Speaking of toys, you absolutely need to…
Make Sure Your Hamster Exercises
Odds are that if you’ve seen more than one picture of a hamster, you’ve undoubtedly seen one of a hamster happily exercising on a wheel.
Like these two little fellows:
And there’s a good reason behind all these wheel-based marketing stunts.
Hamsters need to run several miles each night.
Your fluffball’s wild cousins can run well over 10 miles each night. Wow, right?
And since you can’t afford to let your hamster bounce all over your home, a hamster wheel is the next best choice.
Just make sure to get a properly sized wheel — otherwise, your hamster will arch their back while on the wheel, leading to musculoskeletal issues. This is a common issue if you own a larger Syrian hamster.
Here’s a great video that explains all the different types of wheels available for your hamster and how to pick the perfect one:
Offer the Right Hamster Diet
Once your hamster has a beautiful home, a ton of fun toys, and a top-of-the-line exercise wheel, the only thing left to worry about is feeding them the best possible hamster food.
It’s a good idea to do some dietary research specific to your hamster’s breed. Some dwarf varieties, for example, are very prone to diabetes, so foods with high sugar content (like fruit) should be avoided.
You have the choice between a great many types of store food, so be sure to opt for quality products with all-natural ingredients and absolutely no colorants.
We recommend you try to give your hamster a full tablespoon of pelleted hamster food daily, as this type of feed helps avoid selective feeding.
If your hamster won’t have any of the pelleted food (and it happens), go for a tasty seed mix and try to sneak a few pellets into it.
Hamsters also adore fresh vegetables, so it’s a good idea to offer them a few small treats by hiding them in their enclosure and encouraging foraging behavior. Just beware of food spoiling and take care to remove uneaten food at the end of each day.
You should also avoid overfeeding and supply them with an unlimited supply of fresh water daily.
Ideal Fresh Food for Hamsters
- Kale and spinach
- Turnip and parsnip
- Alfalfa sprouts
- Chicory and clover
- Green beans
- Flaxseed and pumpkin seed
- Dandelions – flowers/leaves
- Boiled egg (once a week max)
- A few insects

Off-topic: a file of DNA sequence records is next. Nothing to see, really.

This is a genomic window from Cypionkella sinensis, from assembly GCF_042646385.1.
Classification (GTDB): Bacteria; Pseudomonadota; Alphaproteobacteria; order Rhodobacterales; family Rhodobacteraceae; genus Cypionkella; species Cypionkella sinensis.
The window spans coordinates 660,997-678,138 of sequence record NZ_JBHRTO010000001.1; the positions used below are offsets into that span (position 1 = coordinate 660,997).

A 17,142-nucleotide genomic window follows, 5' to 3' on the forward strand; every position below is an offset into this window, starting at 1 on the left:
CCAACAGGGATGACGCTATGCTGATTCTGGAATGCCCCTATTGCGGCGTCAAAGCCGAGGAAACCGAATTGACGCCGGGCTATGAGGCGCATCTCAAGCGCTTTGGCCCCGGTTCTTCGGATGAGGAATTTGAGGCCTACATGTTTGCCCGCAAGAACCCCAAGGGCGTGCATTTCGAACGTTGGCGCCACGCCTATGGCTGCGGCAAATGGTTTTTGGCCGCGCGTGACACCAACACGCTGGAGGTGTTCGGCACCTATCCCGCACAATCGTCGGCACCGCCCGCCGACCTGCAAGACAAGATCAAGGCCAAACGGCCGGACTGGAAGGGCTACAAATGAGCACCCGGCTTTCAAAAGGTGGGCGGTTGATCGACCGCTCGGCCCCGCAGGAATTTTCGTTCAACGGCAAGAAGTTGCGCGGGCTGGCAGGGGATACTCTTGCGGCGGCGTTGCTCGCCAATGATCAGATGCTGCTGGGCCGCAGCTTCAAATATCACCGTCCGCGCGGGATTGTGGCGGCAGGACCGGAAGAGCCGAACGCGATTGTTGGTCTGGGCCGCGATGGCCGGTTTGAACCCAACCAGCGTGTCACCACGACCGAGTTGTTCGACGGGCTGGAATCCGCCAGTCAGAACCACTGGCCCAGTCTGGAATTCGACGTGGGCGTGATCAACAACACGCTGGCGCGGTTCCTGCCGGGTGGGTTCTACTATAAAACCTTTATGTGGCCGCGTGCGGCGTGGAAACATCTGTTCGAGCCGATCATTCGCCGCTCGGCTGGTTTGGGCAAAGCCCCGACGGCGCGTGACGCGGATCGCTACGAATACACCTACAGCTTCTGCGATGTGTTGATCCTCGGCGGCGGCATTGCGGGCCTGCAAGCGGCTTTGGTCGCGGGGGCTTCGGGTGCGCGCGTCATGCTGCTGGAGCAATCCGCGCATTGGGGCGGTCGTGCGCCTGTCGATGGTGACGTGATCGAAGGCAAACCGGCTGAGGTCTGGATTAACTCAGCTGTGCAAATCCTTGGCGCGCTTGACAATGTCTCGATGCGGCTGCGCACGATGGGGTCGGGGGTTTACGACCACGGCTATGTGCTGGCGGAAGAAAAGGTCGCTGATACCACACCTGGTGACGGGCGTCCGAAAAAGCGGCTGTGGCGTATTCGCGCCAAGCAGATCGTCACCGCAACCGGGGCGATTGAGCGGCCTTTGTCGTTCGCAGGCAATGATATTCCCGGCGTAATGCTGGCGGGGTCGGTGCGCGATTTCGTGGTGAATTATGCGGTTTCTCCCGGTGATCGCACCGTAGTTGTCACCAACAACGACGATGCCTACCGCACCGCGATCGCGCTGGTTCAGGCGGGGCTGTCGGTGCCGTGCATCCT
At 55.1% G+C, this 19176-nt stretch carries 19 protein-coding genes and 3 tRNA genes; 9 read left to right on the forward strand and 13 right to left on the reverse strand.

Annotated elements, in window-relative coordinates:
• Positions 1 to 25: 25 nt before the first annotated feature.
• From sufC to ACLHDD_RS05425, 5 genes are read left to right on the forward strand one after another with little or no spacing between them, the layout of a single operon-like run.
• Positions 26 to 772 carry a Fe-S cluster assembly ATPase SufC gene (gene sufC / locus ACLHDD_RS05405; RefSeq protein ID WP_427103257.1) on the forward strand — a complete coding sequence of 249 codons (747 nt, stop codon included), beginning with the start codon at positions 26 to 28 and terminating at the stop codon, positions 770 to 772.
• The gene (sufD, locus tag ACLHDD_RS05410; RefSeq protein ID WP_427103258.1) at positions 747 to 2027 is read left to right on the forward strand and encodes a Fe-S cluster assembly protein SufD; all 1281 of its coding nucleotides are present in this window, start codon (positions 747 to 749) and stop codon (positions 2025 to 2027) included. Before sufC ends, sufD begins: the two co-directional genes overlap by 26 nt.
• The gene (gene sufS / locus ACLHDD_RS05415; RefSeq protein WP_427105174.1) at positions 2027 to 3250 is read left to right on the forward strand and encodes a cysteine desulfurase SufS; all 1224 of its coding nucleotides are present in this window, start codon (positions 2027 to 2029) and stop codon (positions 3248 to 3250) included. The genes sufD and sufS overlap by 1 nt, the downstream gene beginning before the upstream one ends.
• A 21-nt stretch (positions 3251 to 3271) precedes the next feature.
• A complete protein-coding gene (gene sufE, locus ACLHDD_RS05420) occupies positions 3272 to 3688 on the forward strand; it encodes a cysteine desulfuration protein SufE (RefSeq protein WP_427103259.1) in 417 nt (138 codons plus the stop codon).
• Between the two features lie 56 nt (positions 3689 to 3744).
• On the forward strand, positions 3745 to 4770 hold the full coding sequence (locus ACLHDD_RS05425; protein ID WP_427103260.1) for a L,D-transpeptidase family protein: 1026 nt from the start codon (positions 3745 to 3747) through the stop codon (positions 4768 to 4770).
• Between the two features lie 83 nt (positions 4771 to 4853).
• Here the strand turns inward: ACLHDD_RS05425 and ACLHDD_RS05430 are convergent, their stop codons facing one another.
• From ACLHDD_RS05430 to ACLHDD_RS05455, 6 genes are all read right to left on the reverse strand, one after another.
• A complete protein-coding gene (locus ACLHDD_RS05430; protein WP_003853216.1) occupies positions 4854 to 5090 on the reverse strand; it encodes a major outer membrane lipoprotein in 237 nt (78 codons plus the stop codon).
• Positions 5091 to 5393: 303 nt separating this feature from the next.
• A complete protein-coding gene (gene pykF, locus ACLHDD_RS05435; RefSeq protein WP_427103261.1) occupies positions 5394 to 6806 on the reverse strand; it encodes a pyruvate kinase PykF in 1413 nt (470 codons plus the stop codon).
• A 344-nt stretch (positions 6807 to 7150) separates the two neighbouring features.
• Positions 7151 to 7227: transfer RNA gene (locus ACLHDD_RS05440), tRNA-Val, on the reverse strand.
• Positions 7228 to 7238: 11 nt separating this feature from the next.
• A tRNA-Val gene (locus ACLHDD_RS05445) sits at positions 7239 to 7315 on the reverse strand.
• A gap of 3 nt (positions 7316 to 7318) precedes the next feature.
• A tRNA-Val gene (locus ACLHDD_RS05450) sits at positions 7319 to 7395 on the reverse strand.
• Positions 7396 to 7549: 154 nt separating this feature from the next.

Toxic Foods To Avoid
- Avocado, tomatoes, aubergine
- Fruit seeds/pips/pits
- Citrus fruits
- Salted nuts
- Junk food
Tame and Handle Your Hamster Daily
Handling your pet is one of the greatest pleasures of hamster care.
We can’t get enough of having our hamsters walk on our hands and arms and explore the world beyond their cage.
Some hamsters are easier to tame than others but, with patience and a few yummy treats, most of these little critters can be handled.
Due to their size, dwarf varieties are both fragile and extremely agile. And that’s why we recommend you always supervise playtime if your hamsters are your children’s pets.
To ensure your hamsters don’t fall from your hand and injure themselves, place something soft underneath you, like a thick carpet or a blanket.
Here are some other handling tips:
- Give your new hamster plenty of time to settle in before you handle them
- Let the hamster get used to your scent and presence near their cage
- Offer treats through or above the cage
- Begin by placing your fingers in the cage so the hamster can explore
- Hand feed them a delicious treat
- Allow the hamster to crawl onto your palm — this may take several attempts.
- Never force the hamster onto your palm
- Once your hamster is on your palm, carefully lift it out of the cage and onto your lap
- Don’t overdo handling — little and often is ideal.
And remember, there may be some nips and bites. Don’t take them as an offense or as an “I don’t like you!” They’re simply your hamster giving you some constructive feedback on how to handle them best.
Final Thoughts on Hamster Care
Go out there and add a hamster to your family… Go on!
All it takes is one short trip to the pet store, and you’ll place your hands on the softest, tiniest buddy you’ve ever had!
A hamster is a perfect pet, especially if you have kids or you don’t have enough time or energy to spend with more demanding pets like dogs and rabbits.
Just remember what you’ve learned today and get the best possible hamster supplies (cage, house, food, water bottle, bedding, and toys) before you bring your hamster home!
You’ll make their transition much less stressful, and you’ll get to enjoy a well-adjusted, laidback hamster.